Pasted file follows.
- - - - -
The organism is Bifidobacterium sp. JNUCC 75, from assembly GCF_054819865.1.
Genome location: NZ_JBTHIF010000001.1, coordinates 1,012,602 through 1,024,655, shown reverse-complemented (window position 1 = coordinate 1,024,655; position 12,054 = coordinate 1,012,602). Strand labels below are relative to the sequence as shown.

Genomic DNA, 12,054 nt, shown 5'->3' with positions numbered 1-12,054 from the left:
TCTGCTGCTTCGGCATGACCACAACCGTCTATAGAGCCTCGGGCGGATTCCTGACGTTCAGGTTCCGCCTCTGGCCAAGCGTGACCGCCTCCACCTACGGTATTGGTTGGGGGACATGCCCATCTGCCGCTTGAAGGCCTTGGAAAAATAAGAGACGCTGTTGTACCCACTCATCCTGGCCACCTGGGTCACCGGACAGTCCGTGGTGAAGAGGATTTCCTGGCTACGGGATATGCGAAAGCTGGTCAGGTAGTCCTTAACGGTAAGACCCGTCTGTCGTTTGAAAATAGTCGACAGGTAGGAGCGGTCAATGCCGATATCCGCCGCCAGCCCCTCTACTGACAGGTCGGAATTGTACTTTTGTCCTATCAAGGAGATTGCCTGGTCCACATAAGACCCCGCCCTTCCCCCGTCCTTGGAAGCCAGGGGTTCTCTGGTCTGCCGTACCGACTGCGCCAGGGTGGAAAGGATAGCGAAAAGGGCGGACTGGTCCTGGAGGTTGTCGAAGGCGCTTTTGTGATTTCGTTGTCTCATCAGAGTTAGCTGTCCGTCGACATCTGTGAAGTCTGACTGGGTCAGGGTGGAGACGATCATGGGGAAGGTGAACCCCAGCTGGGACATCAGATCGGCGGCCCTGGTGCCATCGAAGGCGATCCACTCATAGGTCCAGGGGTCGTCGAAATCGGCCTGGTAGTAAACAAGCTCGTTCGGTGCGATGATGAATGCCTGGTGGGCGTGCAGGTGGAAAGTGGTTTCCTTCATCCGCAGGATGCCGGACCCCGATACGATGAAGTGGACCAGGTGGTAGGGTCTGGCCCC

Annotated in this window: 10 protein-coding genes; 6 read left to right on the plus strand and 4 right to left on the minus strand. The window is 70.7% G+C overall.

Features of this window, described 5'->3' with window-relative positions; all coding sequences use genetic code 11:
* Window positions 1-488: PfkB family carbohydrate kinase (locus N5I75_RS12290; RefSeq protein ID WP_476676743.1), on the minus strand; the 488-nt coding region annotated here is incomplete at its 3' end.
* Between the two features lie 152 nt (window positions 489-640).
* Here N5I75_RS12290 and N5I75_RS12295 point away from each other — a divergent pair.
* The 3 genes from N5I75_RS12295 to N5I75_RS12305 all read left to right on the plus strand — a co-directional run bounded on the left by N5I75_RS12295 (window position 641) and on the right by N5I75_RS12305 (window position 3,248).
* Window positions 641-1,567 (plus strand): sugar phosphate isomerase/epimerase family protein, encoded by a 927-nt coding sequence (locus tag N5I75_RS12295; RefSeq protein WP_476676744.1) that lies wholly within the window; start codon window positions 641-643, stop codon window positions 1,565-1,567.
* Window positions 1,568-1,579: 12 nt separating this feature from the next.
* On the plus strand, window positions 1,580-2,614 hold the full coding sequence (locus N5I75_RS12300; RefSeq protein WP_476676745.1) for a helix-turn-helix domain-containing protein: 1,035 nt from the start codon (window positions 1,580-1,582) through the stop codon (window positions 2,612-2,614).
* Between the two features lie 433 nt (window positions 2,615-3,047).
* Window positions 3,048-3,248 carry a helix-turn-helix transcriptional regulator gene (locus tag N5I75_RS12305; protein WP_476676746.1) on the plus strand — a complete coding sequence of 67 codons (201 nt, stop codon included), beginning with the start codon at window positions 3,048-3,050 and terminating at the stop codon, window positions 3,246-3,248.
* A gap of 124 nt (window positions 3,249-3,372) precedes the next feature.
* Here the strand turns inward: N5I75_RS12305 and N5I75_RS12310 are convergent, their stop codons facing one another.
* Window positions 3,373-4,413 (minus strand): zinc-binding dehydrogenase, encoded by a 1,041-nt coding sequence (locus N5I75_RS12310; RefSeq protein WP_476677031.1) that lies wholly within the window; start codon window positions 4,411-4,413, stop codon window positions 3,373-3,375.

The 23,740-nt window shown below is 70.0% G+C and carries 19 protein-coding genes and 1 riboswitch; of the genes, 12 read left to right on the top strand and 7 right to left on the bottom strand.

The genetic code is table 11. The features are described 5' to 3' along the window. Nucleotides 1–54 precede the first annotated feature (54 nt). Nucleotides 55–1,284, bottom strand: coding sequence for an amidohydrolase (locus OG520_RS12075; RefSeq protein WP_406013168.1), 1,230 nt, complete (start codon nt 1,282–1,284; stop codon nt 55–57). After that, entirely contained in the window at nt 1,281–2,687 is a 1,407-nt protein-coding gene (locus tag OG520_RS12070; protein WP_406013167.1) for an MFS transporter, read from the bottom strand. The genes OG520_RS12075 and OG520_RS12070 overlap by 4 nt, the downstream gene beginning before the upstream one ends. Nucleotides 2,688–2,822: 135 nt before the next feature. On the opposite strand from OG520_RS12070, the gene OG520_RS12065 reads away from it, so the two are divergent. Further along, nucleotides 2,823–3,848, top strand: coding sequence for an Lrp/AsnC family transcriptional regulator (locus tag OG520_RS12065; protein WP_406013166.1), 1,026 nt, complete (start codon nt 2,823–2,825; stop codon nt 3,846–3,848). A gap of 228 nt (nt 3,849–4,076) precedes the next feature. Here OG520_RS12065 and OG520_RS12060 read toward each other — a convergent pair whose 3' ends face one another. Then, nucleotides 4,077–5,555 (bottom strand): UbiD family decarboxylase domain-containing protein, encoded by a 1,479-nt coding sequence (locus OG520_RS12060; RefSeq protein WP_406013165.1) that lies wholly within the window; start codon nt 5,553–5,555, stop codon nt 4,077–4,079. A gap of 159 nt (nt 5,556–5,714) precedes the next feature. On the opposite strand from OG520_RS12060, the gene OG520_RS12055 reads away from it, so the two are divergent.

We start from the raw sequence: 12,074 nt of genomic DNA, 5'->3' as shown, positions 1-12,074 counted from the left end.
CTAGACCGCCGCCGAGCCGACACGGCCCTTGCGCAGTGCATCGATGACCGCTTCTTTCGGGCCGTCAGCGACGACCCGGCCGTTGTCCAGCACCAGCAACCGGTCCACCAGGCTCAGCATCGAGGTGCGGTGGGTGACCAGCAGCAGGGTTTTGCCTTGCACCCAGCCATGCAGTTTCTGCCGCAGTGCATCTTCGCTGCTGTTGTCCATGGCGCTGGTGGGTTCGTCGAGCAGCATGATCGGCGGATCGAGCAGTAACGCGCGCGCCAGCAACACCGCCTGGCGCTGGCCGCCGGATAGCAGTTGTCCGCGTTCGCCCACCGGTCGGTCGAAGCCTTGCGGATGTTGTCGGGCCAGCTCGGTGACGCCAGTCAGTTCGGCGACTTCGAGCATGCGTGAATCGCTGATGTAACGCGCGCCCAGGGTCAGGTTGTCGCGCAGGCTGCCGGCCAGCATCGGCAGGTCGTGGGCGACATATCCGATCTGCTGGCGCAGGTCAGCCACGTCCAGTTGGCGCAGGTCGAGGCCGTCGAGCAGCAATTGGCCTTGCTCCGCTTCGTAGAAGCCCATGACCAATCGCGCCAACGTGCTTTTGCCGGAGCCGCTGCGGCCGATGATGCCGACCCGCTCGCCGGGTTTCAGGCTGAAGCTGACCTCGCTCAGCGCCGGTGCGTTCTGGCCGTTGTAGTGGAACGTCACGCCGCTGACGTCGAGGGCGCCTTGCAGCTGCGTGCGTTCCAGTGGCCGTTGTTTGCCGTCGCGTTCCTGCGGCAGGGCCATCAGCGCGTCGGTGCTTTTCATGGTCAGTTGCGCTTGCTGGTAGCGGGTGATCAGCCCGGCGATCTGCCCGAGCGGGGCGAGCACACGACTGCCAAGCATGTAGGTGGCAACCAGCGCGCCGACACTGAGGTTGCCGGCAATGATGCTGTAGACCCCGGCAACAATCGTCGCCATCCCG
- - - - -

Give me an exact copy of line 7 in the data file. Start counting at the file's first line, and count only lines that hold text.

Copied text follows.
* Window positions 1-488: PfkB family carbohydrate kinase (locus N5I75_RS12290; RefSeq protein ID WP_476676743.1), on the minus strand; the 488-nt coding region annotated here is incomplete at its 3' end.